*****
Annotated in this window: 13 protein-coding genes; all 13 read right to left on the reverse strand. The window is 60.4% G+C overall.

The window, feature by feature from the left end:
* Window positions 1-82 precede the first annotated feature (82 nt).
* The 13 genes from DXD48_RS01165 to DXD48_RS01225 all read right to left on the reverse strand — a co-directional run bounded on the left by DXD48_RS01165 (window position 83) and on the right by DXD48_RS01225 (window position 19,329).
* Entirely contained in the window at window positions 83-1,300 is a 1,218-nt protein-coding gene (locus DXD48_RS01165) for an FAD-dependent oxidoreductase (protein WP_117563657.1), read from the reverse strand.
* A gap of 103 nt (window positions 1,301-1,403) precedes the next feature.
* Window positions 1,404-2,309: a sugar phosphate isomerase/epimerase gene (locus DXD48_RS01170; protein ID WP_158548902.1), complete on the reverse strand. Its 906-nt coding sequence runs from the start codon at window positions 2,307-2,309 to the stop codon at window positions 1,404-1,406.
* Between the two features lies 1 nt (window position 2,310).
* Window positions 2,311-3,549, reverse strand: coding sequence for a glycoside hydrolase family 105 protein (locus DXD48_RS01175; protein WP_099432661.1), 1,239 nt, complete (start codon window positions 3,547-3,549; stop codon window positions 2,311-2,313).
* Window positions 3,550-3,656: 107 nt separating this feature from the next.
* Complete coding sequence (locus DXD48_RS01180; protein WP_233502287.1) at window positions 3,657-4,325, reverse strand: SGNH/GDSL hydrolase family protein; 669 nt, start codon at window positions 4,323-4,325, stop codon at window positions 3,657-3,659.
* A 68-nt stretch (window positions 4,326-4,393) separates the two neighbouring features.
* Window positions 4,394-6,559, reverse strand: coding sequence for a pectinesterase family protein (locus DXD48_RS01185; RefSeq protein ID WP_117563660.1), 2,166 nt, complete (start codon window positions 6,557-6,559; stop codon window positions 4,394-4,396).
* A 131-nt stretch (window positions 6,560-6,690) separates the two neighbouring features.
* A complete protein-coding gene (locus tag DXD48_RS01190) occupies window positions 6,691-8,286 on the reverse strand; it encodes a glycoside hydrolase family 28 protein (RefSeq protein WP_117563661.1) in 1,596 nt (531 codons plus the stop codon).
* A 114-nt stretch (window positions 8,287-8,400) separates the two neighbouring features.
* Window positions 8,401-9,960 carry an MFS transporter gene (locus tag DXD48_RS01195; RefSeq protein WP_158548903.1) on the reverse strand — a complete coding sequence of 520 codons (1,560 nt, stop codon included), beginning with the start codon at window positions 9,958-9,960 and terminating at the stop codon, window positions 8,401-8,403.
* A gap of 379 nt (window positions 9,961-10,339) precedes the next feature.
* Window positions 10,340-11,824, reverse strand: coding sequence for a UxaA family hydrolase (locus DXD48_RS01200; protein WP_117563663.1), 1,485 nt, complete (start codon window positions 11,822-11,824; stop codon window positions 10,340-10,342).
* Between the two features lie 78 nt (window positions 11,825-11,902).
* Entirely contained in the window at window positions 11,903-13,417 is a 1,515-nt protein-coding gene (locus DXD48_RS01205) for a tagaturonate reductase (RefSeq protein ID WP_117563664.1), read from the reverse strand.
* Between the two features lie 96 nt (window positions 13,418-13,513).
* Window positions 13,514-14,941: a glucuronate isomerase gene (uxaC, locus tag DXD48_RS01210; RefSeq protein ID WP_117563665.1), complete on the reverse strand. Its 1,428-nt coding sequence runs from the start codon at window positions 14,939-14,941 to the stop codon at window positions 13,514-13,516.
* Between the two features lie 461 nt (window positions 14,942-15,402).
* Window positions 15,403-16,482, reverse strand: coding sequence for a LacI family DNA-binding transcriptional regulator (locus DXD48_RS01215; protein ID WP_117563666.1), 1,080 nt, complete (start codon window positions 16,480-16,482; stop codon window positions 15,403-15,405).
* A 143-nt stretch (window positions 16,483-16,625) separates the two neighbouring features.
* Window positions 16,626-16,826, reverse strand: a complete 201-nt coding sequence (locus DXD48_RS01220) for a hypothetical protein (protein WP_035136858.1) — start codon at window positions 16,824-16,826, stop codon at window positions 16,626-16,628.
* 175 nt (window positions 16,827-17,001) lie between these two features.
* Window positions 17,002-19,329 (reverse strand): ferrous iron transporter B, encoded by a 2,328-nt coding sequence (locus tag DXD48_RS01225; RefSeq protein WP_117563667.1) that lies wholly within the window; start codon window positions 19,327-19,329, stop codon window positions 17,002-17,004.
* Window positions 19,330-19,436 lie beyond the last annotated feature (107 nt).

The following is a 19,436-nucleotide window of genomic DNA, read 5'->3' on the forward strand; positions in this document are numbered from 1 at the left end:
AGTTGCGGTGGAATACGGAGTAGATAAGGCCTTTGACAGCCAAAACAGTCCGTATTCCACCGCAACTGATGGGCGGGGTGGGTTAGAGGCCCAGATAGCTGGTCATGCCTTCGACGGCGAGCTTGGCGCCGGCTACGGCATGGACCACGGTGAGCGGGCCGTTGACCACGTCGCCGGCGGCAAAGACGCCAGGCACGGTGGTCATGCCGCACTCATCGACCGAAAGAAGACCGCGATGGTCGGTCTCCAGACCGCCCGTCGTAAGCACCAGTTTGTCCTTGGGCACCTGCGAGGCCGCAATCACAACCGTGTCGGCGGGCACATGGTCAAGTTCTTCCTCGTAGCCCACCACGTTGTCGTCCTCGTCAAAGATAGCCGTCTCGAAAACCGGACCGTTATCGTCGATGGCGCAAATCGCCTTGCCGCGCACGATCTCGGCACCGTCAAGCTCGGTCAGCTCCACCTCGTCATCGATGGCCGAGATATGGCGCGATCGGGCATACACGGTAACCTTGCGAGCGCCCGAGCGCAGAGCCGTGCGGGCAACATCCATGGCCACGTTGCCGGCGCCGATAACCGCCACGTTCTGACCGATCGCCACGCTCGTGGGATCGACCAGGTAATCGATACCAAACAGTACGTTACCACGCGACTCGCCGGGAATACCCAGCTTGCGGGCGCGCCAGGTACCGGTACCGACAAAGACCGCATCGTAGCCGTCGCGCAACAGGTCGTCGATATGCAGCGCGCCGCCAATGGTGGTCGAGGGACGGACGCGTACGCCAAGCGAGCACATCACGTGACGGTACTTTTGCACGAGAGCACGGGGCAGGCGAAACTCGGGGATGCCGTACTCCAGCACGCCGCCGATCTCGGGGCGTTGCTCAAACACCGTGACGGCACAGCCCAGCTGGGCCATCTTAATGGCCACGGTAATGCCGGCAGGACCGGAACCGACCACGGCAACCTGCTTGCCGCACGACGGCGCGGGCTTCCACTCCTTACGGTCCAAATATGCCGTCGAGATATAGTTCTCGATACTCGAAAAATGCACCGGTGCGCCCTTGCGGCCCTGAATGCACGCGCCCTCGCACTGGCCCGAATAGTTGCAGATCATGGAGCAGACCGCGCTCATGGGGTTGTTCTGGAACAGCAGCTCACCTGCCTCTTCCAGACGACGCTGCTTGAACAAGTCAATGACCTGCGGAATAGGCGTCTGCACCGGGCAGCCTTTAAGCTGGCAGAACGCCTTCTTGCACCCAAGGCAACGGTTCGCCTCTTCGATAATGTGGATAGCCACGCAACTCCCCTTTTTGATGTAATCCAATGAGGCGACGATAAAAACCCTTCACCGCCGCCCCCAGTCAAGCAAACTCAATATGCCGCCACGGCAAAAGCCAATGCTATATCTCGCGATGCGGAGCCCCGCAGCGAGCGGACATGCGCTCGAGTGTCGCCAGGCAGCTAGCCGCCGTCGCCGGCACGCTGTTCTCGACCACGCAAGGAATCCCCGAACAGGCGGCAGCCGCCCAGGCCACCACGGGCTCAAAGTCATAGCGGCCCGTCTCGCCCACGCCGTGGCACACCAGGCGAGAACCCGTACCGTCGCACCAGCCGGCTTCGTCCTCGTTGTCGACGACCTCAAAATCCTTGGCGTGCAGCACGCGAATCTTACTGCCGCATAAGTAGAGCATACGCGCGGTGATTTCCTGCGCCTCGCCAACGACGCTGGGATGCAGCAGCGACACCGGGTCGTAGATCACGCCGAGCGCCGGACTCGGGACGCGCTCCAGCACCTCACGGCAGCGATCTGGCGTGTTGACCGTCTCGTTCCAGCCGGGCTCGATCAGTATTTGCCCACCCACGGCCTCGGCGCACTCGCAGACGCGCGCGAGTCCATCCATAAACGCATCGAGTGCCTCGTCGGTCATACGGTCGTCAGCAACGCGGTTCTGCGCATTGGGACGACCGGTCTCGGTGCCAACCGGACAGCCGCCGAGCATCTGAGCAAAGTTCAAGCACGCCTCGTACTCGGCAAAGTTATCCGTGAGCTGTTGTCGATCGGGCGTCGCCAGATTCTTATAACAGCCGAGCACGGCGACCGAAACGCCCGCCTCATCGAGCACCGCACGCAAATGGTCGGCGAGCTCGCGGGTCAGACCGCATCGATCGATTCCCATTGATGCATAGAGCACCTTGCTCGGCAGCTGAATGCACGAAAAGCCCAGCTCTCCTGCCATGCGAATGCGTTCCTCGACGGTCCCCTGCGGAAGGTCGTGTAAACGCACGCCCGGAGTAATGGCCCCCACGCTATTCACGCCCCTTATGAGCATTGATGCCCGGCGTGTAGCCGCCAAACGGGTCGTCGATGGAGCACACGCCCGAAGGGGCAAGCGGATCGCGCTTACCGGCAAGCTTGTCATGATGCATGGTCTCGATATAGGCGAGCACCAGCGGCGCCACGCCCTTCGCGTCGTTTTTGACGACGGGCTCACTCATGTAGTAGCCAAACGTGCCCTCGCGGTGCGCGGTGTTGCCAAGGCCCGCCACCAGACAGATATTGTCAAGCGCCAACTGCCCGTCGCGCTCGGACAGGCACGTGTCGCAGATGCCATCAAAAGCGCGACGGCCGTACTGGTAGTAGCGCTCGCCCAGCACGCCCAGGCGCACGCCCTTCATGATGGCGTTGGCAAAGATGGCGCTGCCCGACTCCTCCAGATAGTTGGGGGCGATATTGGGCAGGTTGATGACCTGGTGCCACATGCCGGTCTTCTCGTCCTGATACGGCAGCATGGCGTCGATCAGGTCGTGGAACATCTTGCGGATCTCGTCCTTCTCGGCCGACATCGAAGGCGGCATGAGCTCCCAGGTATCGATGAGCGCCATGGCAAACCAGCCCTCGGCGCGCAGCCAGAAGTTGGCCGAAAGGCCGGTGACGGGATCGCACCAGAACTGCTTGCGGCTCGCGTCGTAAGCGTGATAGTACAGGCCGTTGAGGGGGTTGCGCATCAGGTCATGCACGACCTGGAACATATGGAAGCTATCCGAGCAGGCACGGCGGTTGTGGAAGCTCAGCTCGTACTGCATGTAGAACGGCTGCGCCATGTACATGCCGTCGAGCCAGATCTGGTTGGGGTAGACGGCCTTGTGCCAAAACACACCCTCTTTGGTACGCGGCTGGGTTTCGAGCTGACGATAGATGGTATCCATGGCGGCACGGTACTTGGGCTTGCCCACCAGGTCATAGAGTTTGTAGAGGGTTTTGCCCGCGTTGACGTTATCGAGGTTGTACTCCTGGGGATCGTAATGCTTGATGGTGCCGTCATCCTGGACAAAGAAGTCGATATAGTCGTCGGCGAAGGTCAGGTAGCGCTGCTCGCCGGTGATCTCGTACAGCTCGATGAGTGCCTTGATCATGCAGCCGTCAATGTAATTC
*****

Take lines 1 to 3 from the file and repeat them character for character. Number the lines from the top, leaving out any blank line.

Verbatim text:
Annotated in this window: 13 protein-coding genes; all 13 read right to left on the reverse strand. The window is 60.4% G+C overall.

The window, feature by feature from the left end:
* Window positions 1-82 precede the first annotated feature (82 nt).